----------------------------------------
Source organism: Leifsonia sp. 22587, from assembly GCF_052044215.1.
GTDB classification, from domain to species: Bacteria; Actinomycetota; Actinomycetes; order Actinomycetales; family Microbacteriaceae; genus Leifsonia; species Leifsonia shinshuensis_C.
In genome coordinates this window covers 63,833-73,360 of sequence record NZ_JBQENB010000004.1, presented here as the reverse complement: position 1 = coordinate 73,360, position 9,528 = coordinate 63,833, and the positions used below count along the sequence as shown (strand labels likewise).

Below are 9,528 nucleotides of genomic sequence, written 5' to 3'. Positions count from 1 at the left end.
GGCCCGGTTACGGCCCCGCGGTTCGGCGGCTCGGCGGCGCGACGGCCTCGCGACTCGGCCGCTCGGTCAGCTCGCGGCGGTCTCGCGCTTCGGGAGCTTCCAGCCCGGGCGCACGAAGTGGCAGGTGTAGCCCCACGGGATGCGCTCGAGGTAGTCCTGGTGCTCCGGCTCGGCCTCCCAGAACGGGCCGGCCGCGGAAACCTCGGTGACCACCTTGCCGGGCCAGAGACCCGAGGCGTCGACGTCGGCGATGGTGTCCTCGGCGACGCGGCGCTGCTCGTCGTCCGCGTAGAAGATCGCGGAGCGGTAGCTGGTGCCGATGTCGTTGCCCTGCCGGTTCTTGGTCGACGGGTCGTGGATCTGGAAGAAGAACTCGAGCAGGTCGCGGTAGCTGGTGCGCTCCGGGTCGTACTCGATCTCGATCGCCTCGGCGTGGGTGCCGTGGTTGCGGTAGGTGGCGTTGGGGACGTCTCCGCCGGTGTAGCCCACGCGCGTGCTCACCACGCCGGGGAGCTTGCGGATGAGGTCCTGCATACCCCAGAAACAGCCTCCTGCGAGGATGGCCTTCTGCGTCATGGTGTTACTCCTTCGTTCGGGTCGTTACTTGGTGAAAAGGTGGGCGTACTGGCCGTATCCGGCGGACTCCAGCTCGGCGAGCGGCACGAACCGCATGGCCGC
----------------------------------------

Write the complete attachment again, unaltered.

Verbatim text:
Source organism: Leifsonia sp. 22587, from assembly GCF_052044215.1.
GTDB classification, from domain to species: Bacteria; Actinomycetota; Actinomycetes; order Actinomycetales; family Microbacteriaceae; genus Leifsonia; species Leifsonia shinshuensis_C.
In genome coordinates this window covers 63,833-73,360 of sequence record NZ_JBQENB010000004.1, presented here as the reverse complement: position 1 = coordinate 73,360, position 9,528 = coordinate 63,833, and the positions used below count along the sequence as shown (strand labels likewise).

Below are 9,528 nucleotides of genomic sequence, written 5' to 3'. Positions count from 1 at the left end.
GGCCCGGTTACGGCCCCGCGGTTCGGCGGCTCGGCGGCGCGACGGCCTCGCGACTCGGCCGCTCGGTCAGCTCGCGGCGGTCTCGCGCTTCGGGAGCTTCCAGCCCGGGCGCACGAAGTGGCAGGTGTAGCCCCACGGGATGCGCTCGAGGTAGTCCTGGTGCTCCGGCTCGGCCTCCCAGAACGGGCCGGCCGCGGAAACCTCGGTGACCACCTTGCCGGGCCAGAGACCCGAGGCGTCGACGTCGGCGATGGTGTCCTCGGCGACGCGGCGCTGCTCGTCGTCCGCGTAGAAGATCGCGGAGCGGTAGCTGGTGCCGATGTCGTTGCCCTGCCGGTTCTTGGTCGACGGGTCGTGGATCTGGAAGAAGAACTCGAGCAGGTCGCGGTAGCTGGTGCGCTCCGGGTCGTACTCGATCTCGATCGCCTCGGCGTGGGTGCCGTGGTTGCGGTAGGTGGCGTTGGGGACGTCTCCGCCGGTGTAGCCCACGCGCGTGCTCACCACGCCGGGGAGCTTGCGGATGAGGTCCTGCATACCCCAGAAACAGCCTCCTGCGAGGATGGCCTTCTGCGTCATGGTGTTACTCCTTCGTTCGGGTCGTTACTTGGTGAAAAGGTGGGCGTACTGGCCGTATCCGGCGGACTCCAGCTCGGCGAGCGGCACGAACCGCATGGCCGC